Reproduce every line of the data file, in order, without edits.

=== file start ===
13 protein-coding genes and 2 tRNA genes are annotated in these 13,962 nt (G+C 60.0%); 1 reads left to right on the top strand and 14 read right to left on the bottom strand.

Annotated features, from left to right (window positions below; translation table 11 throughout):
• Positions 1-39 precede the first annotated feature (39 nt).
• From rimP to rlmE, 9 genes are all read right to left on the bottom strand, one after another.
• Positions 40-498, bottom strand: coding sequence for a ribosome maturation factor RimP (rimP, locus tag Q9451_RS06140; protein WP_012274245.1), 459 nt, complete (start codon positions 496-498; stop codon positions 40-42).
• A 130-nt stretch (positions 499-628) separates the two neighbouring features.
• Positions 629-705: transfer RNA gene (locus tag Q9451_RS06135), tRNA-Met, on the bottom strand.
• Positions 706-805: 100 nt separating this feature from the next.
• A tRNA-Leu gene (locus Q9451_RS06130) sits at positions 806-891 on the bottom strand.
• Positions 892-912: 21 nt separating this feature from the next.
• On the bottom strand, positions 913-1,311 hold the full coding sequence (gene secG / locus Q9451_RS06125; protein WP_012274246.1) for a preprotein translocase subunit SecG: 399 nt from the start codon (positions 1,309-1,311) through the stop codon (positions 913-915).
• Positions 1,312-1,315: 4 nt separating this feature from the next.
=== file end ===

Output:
13 protein-coding genes and 2 tRNA genes are annotated in these 13,962 nt (G+C 60.0%); 1 reads left to right on the top strand and 14 read right to left on the bottom strand.

Annotated features, from left to right (window positions below; translation table 11 throughout):
• Positions 1-39 precede the first annotated feature (39 nt).
• From rimP to rlmE, 9 genes are all read right to left on the bottom strand, one after another.
• Positions 40-498, bottom strand: coding sequence for a ribosome maturation factor RimP (rimP, locus tag Q9451_RS06140; protein WP_012274245.1), 459 nt, complete (start codon positions 496-498; stop codon positions 40-42).
• A 130-nt stretch (positions 499-628) separates the two neighbouring features.
• Positions 629-705: transfer RNA gene (locus tag Q9451_RS06135), tRNA-Met, on the bottom strand.
• Positions 706-805: 100 nt separating this feature from the next.
• A tRNA-Leu gene (locus Q9451_RS06130) sits at positions 806-891 on the bottom strand.
• Positions 892-912: 21 nt separating this feature from the next.
• On the bottom strand, positions 913-1,311 hold the full coding sequence (gene secG / locus Q9451_RS06125; protein WP_012274246.1) for a preprotein translocase subunit SecG: 399 nt from the start codon (positions 1,309-1,311) through the stop codon (positions 913-915).
• Positions 1,312-1,315: 4 nt separating this feature from the next.